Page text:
Seven Strategies for Helping People Get What They Want

October 15, 2013 · 6 comments

It’s human nature to want to help others but we may not always know how. We offer solutions to problems with the best of intentions but sometimes the solutions we offer are taken as if we are telling others what to do. What we really need to do is help people find their own solutions, but how? Here are seven strategies to help others help themselves in getting what they want.

1. Establish and maintain rapport
When communication goes badly it is usually because of one factor: lack of rapport. When rapport wains so does trust, connection, and influence. Start by gaining rapport through acknowledging the other person’s intent, building trust, and active listening. If they appear to disengage then go back to building rapport before doing anything else. Nothing else will work until rapport is firmly established.

2. Have them state what they want in the positive
The subconscious mind doesn’t understand negatives. Saying “I don’t want to be taken advantage of again,” is the same as saying “I want to be taken advantage of again,” to the subconscious mind. Instead of focusing on what they don’t want, have them state what they want in the positive, like “I want to be valued for the amazing person I am.”

3. Have them make it sensory specific
The stronger and more intense the desire, the more powerful it can become. Do this by having them intensify visualizations by making them full of colors, textures, smells, sounds, and touch. Have them associate positive feelings to what they want. Ask, “How will it feel when you get it?” The more they focus on feeling how they will feel when they get what they want, the easier it will be to achieve.

4. Initiated and maintained by the one who wants it
When helping others to get clear on what they want it is important to make sure it is what they want and not what you want. Avoid suggesting what they should do and instead encourage them to answer that question for themselves. If you do offer advice then give at least three alternatives so they can choose for themselves and it becomes their decision and their responsibility.

5. Acknowledge and appreciate limiting beliefs
Sometimes we hold ourselves back from doing what we want because of limiting beliefs. All believes had a purpose when they were formed but sometimes beliefs can outlive their usefulness. Rather than challenge a limiting belief, recognize the original intention and be grateful for it. This helps us see beliefs without triggering their defense mechanisms. Then look for other ways the original intention can be satisfied.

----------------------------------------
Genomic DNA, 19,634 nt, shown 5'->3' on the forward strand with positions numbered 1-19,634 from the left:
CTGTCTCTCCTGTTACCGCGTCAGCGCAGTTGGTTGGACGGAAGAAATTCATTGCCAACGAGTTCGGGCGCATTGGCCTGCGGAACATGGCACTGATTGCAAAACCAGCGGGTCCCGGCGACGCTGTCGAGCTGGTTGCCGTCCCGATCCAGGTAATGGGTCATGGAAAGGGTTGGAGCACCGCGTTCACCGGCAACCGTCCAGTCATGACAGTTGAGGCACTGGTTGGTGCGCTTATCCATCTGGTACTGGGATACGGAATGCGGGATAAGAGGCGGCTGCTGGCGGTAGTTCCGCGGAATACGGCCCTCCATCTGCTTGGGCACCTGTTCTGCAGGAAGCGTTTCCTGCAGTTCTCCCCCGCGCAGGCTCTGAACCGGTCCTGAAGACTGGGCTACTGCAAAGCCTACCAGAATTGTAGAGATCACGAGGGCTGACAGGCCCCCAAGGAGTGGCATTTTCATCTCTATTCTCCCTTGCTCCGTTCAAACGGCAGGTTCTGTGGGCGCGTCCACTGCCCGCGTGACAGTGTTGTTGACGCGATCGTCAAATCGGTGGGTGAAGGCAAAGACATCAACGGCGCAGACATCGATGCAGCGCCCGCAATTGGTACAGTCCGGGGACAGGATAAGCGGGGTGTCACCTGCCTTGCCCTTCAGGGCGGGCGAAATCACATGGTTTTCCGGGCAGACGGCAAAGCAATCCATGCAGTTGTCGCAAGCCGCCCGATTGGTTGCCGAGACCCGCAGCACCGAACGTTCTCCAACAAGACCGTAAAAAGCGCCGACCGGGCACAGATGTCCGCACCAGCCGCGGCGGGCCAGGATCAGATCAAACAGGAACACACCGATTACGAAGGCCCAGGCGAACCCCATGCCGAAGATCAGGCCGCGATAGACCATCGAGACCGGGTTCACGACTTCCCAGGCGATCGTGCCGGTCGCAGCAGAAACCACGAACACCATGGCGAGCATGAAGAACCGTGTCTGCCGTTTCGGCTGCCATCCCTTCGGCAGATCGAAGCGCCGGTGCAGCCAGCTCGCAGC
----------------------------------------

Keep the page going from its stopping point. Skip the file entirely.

6. Preserve the positive by-product of the current situation
If we are not getting all of what we want then it is usually because we are getting part of what we want and we fear giving that up. Acknowledging this can sometimes help us see how we may be holding ourselves back and encourage us find better alternatives.

7. Recognize benefits of new perspectives
Behind every want is a desire to feel a specific way. This is the essence of why we do things, to have particular feelings. Keeping this in mind can help inspire and motivate us to get what we really want and feel the way we really want to feel. If what we want is better than what we are getting then focusing on this can inspire us to go for it.

Wise people have said that if we truly desire something then we are capable of having it. Supporting others in discovering what they truly want can also help us get clearer on what we want and encourage others to help us to get it.

{ 5 comments… read them below or add one }

Jake Calabrese October 18, 2013 at 4:37 pm

Great post David! I also loved the presentation – would be great to see that again somewhere!

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David Bernstein October 18, 2013 at 6:26 pm

Thank you, Jake. It was great to have you at my talk at Agile 2013. I love presenting on the technical stuff but that talk went so well that I’ll have to consider presenting more on collaboration/communication.

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Jake Calabrese October 19, 2013 at 1:16 am

After hearing you – and you telling me the above in person… I don’t think you should ever present on technical stuff!! :)

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David Bernstein October 19, 2013 at 1:32 am

Ah, but you’ve never heard me present on technical stuff…and thank you!

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Jake Calabrese October 21, 2013 at 3:56 pm

You know… I realized that after I posted the above… so I’ll have to look for one of those!

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